Link: University of Iowa

Archive for September, 2019

Margaret Ketterer awarded 2020 Mary Jo Small Staff Fellowship Award

Tuesday, September 17th, 2019

Margaret (Meg) Ketterer, Research Assistant in the Wallrath Lab, was awarded the 2020 Mary Jo Small Staff Fellowship Award. The award is given to University of Iowa staff members to further their professional development. Meg will use the award to help defray the costs associated with attending the Allied Genetics Conference in Spring of 2020.

 

 

Congratulations Meg!

Dr. Bryan Allen appointed to be leader of the cancer center’s Experimental Therapeutics program

Monday, September 16th, 2019

Bryan Allen, a MD, PhD graduate from Dr. Daniel Weeks lab, was appointed to be leader of the Comprehensive Cancer Center’s Experimental Therapeutics (ET) Program. Allen is an associate professor and associate chair of translational research in the Department of Radiation Oncology. Dr. Allen is featured in noon news here.

“Supporting the careers of these successful faculty members and providing them with an opportunity to serve in leadership roles will ensure even greater success for Holden Comprehensive Cancer Center,” Weiner says. “All of them have demonstrated their dedication to keeping Holden at the forefront of patient care and a leader in the search for new ways to prevent and cure cancer.” -George Weiner, MD, director of the cancer center

Congratulations Dr. Allen!

Sean Tompkins (Taylor Lab) publishes thesis in Cell Reports

Wednesday, September 11th, 2019

Sean Tompkins, a MSTP student in Dr. Eric Taylor’s lab, had his thesis published by Cell Reports. His thesis is entitled, “Disrupting Mitochondrial Pyruvate Uptake Directs Glutamine into the TCA Cycle away from Glutathione Synthesis and Impairs Hepatocellular Tumorigenesis.”

“Non-alcoholic fatty liver disease (NAFLD) driven by obesity and diabetes is the fastest growing cause of liver cancer in the developed world and new therapies are needed to curb its growing burden. This manuscript demonstrates and helps explain how impairing the ability of liver mitochondria to use a glucose byproduct called pyruvate decreases liver tumor development. Using a mouse model of liver cancer, Tompkins et al. and Taylor discovered that liver-specific disruption of the mitochondrial pyruvate carrier (MPC), the protein complex that transports pyruvate into mitochondria, led to two thirds fewer tumors that were smaller and had a higher cell death rate. Using RNA-sequencing and biochemical assays, they determined that MPC-deficient tumors had impaired glutathione metabolism. Continued experiments using stable isotope tracing and metabolomic analysis demonstrated hepatocyte MPC disruption increases mitochondrial glutamine utilization at the expense of glutathione synthesis, which is critical for tumor development. These results identify modulation of mitochondrial pyruvate uptake as a potential strategy to prevent obesity- and diabetes-driven liver cancer development.”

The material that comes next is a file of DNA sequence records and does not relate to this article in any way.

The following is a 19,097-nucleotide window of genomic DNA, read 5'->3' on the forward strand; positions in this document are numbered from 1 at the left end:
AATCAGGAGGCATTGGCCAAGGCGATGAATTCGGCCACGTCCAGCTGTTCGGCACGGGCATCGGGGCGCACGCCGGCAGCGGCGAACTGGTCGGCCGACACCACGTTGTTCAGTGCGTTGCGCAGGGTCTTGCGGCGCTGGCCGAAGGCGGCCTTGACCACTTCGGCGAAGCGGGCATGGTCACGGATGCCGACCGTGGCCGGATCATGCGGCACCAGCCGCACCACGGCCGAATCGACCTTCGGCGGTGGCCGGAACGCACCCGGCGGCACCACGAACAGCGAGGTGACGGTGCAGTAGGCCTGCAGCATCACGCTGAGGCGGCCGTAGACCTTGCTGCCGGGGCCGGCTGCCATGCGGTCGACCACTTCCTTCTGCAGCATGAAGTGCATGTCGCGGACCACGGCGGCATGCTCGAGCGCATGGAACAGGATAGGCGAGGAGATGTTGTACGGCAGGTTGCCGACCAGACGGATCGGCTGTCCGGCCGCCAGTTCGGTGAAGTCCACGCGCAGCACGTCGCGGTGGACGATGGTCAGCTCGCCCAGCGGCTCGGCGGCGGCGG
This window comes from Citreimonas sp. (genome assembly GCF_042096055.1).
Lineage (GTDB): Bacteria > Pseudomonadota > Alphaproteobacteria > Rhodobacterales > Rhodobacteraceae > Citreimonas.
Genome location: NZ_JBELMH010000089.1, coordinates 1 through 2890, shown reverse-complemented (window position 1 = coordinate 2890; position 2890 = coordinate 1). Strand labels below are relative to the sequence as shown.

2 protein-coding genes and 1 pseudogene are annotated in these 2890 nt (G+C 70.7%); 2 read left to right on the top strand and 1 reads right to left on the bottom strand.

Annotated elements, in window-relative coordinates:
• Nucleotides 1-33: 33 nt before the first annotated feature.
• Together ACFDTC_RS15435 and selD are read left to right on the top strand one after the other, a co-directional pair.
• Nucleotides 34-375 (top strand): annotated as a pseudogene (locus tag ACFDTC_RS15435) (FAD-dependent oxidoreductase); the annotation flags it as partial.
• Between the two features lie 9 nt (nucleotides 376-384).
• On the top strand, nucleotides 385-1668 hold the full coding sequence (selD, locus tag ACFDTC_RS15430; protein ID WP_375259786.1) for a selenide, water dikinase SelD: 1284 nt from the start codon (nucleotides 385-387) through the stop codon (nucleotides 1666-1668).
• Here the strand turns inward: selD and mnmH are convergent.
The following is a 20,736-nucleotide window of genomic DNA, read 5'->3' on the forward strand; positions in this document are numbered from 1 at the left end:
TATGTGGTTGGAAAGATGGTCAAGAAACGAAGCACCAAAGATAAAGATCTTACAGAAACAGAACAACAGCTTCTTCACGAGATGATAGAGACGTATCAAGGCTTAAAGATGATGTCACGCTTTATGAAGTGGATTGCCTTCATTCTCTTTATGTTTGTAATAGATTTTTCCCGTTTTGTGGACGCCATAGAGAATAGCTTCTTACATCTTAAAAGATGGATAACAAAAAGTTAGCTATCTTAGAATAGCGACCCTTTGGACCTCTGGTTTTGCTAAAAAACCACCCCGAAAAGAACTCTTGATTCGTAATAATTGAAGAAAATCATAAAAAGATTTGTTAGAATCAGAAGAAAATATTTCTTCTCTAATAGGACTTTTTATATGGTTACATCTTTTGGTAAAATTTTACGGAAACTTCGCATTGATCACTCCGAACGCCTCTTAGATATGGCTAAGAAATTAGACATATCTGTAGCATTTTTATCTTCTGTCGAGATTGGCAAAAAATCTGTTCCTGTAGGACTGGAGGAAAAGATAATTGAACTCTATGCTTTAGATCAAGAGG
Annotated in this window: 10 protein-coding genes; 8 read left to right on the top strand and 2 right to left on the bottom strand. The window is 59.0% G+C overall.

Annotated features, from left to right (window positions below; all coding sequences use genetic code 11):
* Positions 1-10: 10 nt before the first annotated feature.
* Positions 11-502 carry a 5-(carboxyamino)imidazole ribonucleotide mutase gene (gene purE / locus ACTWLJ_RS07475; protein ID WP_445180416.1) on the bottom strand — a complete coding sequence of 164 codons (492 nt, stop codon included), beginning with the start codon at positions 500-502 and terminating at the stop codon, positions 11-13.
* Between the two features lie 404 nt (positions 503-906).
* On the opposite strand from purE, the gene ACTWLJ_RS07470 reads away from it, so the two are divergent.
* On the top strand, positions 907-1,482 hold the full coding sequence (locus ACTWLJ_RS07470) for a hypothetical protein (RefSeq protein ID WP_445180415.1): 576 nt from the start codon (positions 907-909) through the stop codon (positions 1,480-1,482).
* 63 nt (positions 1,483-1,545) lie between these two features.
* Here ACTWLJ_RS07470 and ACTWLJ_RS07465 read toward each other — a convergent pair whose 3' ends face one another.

Congratulations!

Dr. Charles Brenner researches potential new treatment of a childhood brain cancer

Friday, September 6th, 2019

Dr. Charles Brenner, co-senior author in an article published in Nature Communications, may have identified a class of drugs that could lead to new treatment of a childhood brain cancer.

According to The Daily Iowan ,”the researchers focused on diffuse intrinsic pontine gliomas, or DIPG, an inoperable brainstem tumor found in children. The team concluded that a specific class of drugs have the potential to kill mutant tumor cells.” The team made use of Dr. Brenner’s expertise in synthesis and characterization of NAD, the central regulator of metabolism, to specifically target this glioma.

“My mom taught me that life is not always fair–this is an example where an innocent child is receiving a death sentence in his or her first decade,” Brenner said. “We want to be able to do something for these children.”

Congratulations, Dr. Brenner!

Dr. Shelia Baker featured on KCRG

Wednesday, September 4th, 2019


Dr. Shelia Baker (Associate Professor, Biochemistry, Ophthalmology and Visual Sciences) was featured on KCRG. Dr. Baker is working with a group of scientists around the world in hopes of getting closer to finding a cure for blindness, specifically in older adults.

Congratulations Dr. Baker!

Dr. Charles Brenner recognized on July 2019 dean’s List for notable and novel scientific awards

Tuesday, September 3rd, 2019

 

Dr. Charles Brenner was recognized on the July 2019 list of notable awards receiving special recognition from the dean’s office. The first notable award was received for a grant from the Bill & Melinda Gates Foundation titled, “Testing NAD Precursors as Galactagogues.” A grant from ChromaDex, Inc. titled, “Evaluating the Oral Bioavailability of NAD Boosters” was also listed as a notable award for Dr. Brenner.

Congratulations Dr. Brenner!